Fitzpatrick Referrals Oncology and Soft Tissue, School of Veterinary Medicine, University of Surrey, Surrey Research Park, Guildford, UK
Surgery of the thyroid gland in small animals is almost exclusively related to thyroid neoplasia or hyperplasia. For the purposes of this discussion, both will be referred to as thyroid tumors. Thyroid tumors are classified as functional (produce excess thyroid hormone) or nonfunctional (no detectable hormone production). Thyroid tumors in dogs are usually malignant and nonfunctional; while in cats they are usually benign and functional.
Surgical anatomy: The thyroid gland in dogs and cats is divided into two lobes that lie just caudal and lateral to the larynx, adjacent to the trachea. The principal blood supply to each lobe is the cranial thyroid artery which arises from the common carotid artery. The caudal thyroid artery in the dog branches off the brachiocephalic artery; the caudal thyroid artery is not present in most cats. The cranial and caudal thyroid veins provide venous drainage.
The thyroid is normally pale tan in color. It has a distinct capsule that can be bluntly dissected from the gland. Usually two parathyroid glands are associated with each thyroid lobe. The external parathyroid gland usually lies in the fascia at the cranial pole of the thyroid while the internal parathyroid is usually embedded within the thyroid parenchyma in the caudal aspect of the gland. The parathyroids also are supplied by the cranial thyroid artery.
Thyroid Tumors in Dogs
Background: The majority of canine thyroid tumors are malignant. Adenocarcinoma (of follicular cell origin) is the most commonly seen tissue type. Boxers, beagles, and golden retrievers are at greater risk of developing thyroid carcinoma. The most common clinical signs reported are a palpable neck mass and a history of coughing. Approximately 7.5% have sublingual ectopic thyroid tumours (these dogs are typically younger and less likely to have metastatic disease). Thyroid carcinomas in dogs most frequently metastasize to the lungs. Studies show that by the time of diagnosis approximately 40% of thyroid carcinomas have metastasized. The larger the primary tumor the greater the chance of metastasis, as tumors greater than 100 cubic cm are almost always associated with pulmonary metastasis. The cervical lymph nodes are the second most common site of metastasis and invasion into the jugular vein is common.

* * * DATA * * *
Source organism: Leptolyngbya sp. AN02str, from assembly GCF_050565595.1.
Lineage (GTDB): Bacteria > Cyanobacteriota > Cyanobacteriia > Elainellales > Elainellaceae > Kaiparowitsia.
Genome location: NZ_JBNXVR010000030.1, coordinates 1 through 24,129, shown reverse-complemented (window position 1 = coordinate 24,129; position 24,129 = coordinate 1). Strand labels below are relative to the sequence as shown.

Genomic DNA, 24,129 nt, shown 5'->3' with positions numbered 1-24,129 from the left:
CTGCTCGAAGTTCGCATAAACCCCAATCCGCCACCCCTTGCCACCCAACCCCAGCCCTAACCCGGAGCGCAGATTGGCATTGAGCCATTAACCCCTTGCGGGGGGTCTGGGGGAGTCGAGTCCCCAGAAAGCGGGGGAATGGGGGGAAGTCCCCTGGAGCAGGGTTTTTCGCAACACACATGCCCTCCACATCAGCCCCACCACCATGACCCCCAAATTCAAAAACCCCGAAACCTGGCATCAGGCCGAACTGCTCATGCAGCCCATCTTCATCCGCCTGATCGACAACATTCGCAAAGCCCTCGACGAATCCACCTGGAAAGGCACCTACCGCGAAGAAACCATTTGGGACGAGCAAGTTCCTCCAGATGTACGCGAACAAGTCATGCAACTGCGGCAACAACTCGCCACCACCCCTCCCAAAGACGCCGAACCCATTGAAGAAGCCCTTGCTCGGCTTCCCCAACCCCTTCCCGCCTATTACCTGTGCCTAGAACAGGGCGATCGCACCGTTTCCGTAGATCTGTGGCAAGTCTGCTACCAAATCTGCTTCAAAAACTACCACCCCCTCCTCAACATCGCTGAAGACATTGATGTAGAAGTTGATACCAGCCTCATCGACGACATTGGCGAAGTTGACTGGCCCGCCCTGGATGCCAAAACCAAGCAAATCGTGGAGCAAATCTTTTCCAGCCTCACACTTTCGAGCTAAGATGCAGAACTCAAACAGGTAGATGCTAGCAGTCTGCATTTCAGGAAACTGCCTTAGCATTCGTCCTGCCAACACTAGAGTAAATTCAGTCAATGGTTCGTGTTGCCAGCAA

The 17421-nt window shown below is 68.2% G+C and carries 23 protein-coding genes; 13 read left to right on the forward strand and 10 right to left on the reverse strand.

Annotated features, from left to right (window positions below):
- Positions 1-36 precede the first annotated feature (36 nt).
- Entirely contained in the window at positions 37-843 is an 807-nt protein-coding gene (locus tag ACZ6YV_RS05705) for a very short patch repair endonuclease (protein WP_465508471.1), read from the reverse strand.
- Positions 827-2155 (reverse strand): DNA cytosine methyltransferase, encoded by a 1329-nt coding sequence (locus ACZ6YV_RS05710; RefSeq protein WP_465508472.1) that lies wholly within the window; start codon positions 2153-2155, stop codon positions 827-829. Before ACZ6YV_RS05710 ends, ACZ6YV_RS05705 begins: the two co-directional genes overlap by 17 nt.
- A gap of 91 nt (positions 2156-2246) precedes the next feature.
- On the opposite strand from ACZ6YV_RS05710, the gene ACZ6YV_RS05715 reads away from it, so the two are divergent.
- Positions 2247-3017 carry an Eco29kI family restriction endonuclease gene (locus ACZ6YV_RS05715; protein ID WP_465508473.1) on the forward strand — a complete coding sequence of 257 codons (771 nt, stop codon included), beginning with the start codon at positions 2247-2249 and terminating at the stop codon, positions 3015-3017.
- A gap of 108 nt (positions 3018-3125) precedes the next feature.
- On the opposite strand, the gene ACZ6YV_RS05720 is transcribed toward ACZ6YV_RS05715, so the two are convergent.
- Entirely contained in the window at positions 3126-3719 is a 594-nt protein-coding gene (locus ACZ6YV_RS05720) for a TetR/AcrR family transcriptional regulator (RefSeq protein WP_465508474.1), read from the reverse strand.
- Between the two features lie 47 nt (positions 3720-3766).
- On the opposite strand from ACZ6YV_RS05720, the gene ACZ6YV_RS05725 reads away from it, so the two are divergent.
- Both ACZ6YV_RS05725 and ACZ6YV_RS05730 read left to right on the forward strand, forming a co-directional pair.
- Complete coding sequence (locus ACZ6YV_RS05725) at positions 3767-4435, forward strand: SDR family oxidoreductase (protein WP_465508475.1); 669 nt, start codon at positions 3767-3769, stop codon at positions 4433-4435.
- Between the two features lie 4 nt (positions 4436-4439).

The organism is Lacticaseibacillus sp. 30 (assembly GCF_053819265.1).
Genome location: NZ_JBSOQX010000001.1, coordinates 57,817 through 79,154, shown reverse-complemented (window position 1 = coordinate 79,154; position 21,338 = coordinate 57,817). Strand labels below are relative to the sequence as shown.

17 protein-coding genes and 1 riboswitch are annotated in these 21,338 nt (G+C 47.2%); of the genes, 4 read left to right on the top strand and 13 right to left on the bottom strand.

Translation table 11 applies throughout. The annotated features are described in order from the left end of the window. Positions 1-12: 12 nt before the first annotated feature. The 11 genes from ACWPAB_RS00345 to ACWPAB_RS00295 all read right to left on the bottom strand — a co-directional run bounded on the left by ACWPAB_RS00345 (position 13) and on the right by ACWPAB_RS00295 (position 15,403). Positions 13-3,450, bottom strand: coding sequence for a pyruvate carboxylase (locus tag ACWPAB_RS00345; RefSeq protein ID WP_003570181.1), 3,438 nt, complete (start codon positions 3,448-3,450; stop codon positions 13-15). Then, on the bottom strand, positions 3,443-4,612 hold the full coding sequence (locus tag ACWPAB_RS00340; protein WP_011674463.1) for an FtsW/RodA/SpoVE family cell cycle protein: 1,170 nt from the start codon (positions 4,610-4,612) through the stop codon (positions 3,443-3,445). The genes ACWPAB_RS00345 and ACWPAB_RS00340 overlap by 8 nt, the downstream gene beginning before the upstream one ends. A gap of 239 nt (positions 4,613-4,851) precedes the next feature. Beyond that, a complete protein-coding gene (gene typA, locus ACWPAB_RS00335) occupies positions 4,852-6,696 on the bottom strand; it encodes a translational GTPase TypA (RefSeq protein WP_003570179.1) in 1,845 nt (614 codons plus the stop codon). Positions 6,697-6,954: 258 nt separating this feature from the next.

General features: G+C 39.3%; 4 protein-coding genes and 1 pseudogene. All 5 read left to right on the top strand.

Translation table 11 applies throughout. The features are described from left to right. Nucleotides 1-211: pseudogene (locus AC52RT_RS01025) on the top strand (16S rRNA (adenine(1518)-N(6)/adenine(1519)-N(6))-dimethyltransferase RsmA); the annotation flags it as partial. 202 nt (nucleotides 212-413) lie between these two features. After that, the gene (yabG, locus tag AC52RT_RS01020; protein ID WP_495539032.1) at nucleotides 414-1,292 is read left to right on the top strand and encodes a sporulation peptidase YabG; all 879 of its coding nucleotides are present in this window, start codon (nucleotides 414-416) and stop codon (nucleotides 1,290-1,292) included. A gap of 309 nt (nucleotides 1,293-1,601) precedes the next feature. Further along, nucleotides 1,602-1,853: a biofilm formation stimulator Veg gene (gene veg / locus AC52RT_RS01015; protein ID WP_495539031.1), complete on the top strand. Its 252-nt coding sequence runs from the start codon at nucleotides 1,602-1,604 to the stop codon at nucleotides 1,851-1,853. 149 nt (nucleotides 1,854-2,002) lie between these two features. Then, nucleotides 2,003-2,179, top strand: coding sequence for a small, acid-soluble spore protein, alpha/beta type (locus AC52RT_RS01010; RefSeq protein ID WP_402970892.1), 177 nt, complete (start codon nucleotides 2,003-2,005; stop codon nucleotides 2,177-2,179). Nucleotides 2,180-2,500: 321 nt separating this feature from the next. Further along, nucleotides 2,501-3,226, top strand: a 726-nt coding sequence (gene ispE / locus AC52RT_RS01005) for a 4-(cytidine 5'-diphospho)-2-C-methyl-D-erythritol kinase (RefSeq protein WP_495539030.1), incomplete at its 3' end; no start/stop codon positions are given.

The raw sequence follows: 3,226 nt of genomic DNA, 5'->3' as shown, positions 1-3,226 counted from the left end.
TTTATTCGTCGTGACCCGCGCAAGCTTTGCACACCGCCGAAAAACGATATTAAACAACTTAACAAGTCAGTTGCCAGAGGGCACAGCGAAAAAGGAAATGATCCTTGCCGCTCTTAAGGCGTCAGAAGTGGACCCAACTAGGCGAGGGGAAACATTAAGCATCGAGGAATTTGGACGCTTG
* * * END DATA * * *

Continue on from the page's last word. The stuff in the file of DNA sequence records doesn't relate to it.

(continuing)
Diagnosis: Thyroid neoplasia is diagnosed by histopathologic examination. Biopsy may be performed by fine-needle aspiration, Tru-Cut needle, or excision but carries risks of hemorrhage into fascial planes of the neck. Ultrasound of the cervical area may be helpful to define the extent of the mass. Thoracic radiographs are essential to rule out radiographic evidence of pulmonary metastasis prior to attempting excision. Thyroid imaging (with the radionuclide technetium-99m) may reveal increased uptake with any thyroid tumor and when taken up intensely supports a functional tumor. A thyroid panel and thyroid stimulation test (TSH response) should be performed to evaluate thyroid function when indicated, as approximately 20% of dogs with thyroid carcinoma show signs of hyperthyroidism (polyuria/polydipsia, polyphagia, weight loss, exercise intolerance). The increasing numbers of head and neck CTs being performed mean many thyroid incidentalomas are being diagnosed, the majority of which are thyroid carcinomas.
Surgery: Recommended only if the mass is relatively mobile, local lymph nodes are not involved, and the chest is free of metastasis. Although most fixed tumours are not amenable to curative-intent surgery, occasionally some can be resected. Small tumors may be completely removed by thyroidectomy. A ventral midline incision is made from the caudal aspect of the larynx to just proximal to the manubrium. The paired sternohyoideus and sternothyroideus muscles are separated along the midline and retracted. The trachea is carefully retracted and each thyroid lobe is carefully examined. The parathyroid glands should be identified, though their visualization may be obscured by the tumor. The tumor is then carefully dissected from the surrounding carotid artery, jugular vein, vagosympathetic trunk, and recurrent laryngeal nerve. This process can be tedious and time consuming. These neoplasms are highly vascular, thus, strict hemostasis is important to prevent significant blood loss as well as impaired visualization of structures at risk. The resected tissues are submitted for histopathology. Bilateral thyroid carcinomas are well described in dogs and in these cases thyroidectomy combined with parathyroid sparing is appropriate and can result in long postoperative survival.
Postoperative care: Monitoring for hemorrhage at the surgical site for the first 24 hours is important. Serum calcium levels should be monitored daily for 2–4 days if a bilateral tumor was removed. Hypocalcemia may occur due to injury to the parathyroids and must be treated appropriately if seen. The patient should be re-evaluated in 2 weeks, 3 months, 6 months and 1 year and radiographs of the thorax should be obtained to monitor for metastasis.